Midnight Woodworking

Woodworking

Pub chairs – day five

So I went out and spent some money today. I picked up a 4-1/2″ angle grinder, a power carving disc, and a couple of flap sander discs. The bandsaw was rather inconsistent with cutting the curves in the seat pieces. I picked up these items to help me quickly carve the seat down to where I wanted it.

Evening out the seat sections

Evening out the seat sections

The power carving wheel and the sanding discs were extremely aggressive and everything was ground down to where I wanted it in about five minutes. Not a perfect surface, but impressive none the less.

All ground down

All ground down

After sanding the surface down further with my orbital sander, I made up a very crude beam compass with a piece of scrap and a nail. I marked out the 10″ radius for the rear and the 15″ radius for the front.

Laying out the curves

Laying out the curves

Next I layed out the notches for the legs.

Seat layed out

Seat layed out

Once everything was drawn, I cut it out on the bandsaw.

cutting the seat shape on the bandsaw

cutting the seat shape on the bandsaw

 

1/4" round-over

1/4″ round-over

With that done, I got out my old trim router to do the 1/4″ round-over. I needed the router with the smallest base because a wider base would straddle the curves of the seat and the bit would rise up too high.

The seat sanded down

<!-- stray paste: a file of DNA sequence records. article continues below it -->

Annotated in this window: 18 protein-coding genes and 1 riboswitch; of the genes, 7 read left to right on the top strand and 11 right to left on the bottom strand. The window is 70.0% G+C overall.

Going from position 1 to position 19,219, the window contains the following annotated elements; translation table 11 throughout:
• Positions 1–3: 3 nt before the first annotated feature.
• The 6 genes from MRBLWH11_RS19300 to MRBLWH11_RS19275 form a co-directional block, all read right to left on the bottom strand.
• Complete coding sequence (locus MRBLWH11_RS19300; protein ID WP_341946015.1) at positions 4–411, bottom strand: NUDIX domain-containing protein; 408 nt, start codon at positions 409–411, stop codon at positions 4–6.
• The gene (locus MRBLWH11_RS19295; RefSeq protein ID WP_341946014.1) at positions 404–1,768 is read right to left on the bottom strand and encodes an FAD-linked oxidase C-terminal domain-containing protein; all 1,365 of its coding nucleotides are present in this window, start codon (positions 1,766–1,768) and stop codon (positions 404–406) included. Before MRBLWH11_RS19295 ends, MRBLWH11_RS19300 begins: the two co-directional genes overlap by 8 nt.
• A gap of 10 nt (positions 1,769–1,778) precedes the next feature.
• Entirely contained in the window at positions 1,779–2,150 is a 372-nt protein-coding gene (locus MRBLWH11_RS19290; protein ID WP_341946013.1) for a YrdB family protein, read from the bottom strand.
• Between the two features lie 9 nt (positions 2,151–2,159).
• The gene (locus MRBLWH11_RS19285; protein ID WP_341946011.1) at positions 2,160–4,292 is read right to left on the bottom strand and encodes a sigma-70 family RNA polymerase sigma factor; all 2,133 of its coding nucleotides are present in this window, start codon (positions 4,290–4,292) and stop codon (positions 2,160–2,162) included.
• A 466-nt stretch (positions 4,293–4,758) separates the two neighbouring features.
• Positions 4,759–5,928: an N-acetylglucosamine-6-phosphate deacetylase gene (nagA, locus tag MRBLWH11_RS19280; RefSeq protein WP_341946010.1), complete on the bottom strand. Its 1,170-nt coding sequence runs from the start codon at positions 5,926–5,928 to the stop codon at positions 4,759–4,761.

The seat sanded down

To do the 1/8″ chamfer on the bottom, I had to get the router with a larger base because my chamfer bit was too large for the trim router.

1/8" chamfer on the bottom

1/8″ chamfer on the bottom

Next I got the seat back that I made yesterday and cut it down to 20″ wide and layed out its shape to be cut on the bandsaw.

Cutting the seat back

Cutting the seat back

After that was cut, I finish sanded both the seat and the back.

Seat and back ready for assembly

Seat and back ready for assembly

One last thing I want to do today. When I carved the seat out, I cut down into an imperfection on the walnut. This area would get picked at by the kids or get filled with dust or crumbs. I decided to fill it with a two-part epoxy. Once it dries, I can scrape it down flush. It should blend in nicely with the finish when the project is complete.

Filling the gap with epoxy

Filling the gap with epoxy

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This entry was posted on April 17, 2013 by in furniture and tagged , , , .

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